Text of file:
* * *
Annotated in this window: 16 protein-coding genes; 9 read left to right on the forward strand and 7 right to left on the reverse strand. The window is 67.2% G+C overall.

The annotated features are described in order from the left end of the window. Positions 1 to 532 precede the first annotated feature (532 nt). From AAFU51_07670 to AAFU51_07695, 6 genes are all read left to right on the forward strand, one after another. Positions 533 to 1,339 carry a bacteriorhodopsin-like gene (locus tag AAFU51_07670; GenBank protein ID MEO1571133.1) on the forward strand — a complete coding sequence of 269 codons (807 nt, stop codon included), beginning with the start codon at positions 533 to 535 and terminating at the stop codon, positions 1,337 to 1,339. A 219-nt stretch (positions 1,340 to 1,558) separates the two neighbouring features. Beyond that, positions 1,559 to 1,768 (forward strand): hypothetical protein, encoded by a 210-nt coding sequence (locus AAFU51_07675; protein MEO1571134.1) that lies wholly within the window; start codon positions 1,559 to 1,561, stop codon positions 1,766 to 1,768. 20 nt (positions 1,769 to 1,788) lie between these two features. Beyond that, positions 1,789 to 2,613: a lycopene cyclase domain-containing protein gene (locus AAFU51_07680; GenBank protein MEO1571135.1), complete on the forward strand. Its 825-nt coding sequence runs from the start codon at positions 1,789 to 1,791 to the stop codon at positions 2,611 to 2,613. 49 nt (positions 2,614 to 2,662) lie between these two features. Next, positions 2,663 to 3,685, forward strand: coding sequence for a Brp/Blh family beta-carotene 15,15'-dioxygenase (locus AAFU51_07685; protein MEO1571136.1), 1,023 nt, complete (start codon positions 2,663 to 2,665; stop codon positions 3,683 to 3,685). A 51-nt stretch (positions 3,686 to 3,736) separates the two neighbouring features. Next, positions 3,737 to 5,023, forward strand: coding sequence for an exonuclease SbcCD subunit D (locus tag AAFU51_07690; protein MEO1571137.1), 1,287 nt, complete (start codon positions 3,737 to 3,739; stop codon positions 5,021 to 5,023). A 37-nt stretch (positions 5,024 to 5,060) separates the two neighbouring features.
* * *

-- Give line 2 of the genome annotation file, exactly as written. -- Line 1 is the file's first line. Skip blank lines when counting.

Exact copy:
The annotated features are described in order from the left end of the window. Positions 1 to 532 precede the first annotated feature (532 nt). From AAFU51_07670 to AAFU51_07695, 6 genes are all read left to right on the forward strand, one after another. Positions 533 to 1,339 carry a bacteriorhodopsin-like gene (locus tag AAFU51_07670; GenBank protein ID MEO1571133.1) on the forward strand — a complete coding sequence of 269 codons (807 nt, stop codon included), beginning with the start codon at positions 533 to 535 and terminating at the stop codon, positions 1,337 to 1,339. A 219-nt stretch (positions 1,340 to 1,558) separates the two neighbouring features. Beyond that, positions 1,559 to 1,768 (forward strand): hypothetical protein, encoded by a 210-nt coding sequence (locus AAFU51_07675; protein MEO1571134.1) that lies wholly within the window; start codon positions 1,559 to 1,561, stop codon positions 1,766 to 1,768. 20 nt (positions 1,769 to 1,788) lie between these two features. Beyond that, positions 1,789 to 2,613: a lycopene cyclase domain-containing protein gene (locus AAFU51_07680; GenBank protein MEO1571135.1), complete on the forward strand. Its 825-nt coding sequence runs from the start codon at positions 1,789 to 1,791 to the stop codon at positions 2,611 to 2,613. 49 nt (positions 2,614 to 2,662) lie between these two features. Next, positions 2,663 to 3,685, forward strand: coding sequence for a Brp/Blh family beta-carotene 15,15'-dioxygenase (locus AAFU51_07685; protein MEO1571136.1), 1,023 nt, complete (start codon positions 2,663 to 2,665; stop codon positions 3,683 to 3,685). A 51-nt stretch (positions 3,686 to 3,736) separates the two neighbouring features. Next, positions 3,737 to 5,023, forward strand: coding sequence for an exonuclease SbcCD subunit D (locus tag AAFU51_07690; protein MEO1571137.1), 1,287 nt, complete (start codon positions 3,737 to 3,739; stop codon positions 5,021 to 5,023). A 37-nt stretch (positions 5,024 to 5,060) separates the two neighbouring features.